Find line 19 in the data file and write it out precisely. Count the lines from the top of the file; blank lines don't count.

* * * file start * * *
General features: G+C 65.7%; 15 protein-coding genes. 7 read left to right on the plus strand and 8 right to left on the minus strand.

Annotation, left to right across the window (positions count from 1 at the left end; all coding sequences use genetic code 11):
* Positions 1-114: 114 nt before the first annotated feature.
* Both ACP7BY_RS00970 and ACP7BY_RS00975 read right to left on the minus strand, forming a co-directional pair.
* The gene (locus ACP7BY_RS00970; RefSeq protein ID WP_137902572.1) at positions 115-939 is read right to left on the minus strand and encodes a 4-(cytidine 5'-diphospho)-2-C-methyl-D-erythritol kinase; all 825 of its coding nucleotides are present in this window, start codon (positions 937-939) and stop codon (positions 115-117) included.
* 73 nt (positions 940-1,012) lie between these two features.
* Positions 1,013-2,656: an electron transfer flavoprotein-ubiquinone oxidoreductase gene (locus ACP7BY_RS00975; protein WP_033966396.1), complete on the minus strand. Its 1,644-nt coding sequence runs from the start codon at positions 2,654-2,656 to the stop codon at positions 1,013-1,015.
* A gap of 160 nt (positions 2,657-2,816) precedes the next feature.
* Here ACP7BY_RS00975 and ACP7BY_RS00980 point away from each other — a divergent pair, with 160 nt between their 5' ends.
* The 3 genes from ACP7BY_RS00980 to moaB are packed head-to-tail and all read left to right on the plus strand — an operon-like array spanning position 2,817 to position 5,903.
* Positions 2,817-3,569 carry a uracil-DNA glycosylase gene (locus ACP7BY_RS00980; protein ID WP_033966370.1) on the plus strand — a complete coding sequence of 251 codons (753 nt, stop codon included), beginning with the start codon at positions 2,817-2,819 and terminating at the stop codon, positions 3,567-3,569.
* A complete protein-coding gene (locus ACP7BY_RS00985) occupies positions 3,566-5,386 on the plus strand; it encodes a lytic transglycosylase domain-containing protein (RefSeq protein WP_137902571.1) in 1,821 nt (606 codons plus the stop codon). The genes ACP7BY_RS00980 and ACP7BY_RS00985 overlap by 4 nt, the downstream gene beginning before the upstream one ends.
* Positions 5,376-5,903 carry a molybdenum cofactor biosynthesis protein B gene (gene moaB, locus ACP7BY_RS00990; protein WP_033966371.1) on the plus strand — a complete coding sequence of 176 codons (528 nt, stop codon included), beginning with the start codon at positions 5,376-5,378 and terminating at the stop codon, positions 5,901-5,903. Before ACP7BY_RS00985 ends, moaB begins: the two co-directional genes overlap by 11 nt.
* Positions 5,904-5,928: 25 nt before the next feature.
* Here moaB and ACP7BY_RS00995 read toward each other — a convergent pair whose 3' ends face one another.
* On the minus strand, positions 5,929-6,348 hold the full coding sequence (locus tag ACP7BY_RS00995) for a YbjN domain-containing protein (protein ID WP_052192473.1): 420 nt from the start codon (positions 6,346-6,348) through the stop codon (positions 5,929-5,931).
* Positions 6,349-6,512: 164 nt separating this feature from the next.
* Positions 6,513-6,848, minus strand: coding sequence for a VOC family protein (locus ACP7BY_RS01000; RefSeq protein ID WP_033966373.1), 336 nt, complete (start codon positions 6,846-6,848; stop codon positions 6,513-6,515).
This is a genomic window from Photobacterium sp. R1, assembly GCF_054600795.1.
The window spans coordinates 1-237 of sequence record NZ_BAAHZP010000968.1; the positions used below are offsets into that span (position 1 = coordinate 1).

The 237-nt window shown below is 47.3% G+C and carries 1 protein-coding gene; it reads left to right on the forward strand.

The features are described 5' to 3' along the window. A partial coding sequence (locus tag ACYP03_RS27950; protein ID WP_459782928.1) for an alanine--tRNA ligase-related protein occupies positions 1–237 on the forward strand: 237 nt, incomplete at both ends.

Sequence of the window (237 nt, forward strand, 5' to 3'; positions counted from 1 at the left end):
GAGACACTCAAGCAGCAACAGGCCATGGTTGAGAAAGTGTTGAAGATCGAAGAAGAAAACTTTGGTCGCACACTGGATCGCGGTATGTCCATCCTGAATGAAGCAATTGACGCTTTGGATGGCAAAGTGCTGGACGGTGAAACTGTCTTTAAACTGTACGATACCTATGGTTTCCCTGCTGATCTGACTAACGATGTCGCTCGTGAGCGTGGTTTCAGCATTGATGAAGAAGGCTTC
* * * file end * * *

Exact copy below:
This is a genomic window from Photobacterium sp. R1, assembly GCF_054600795.1.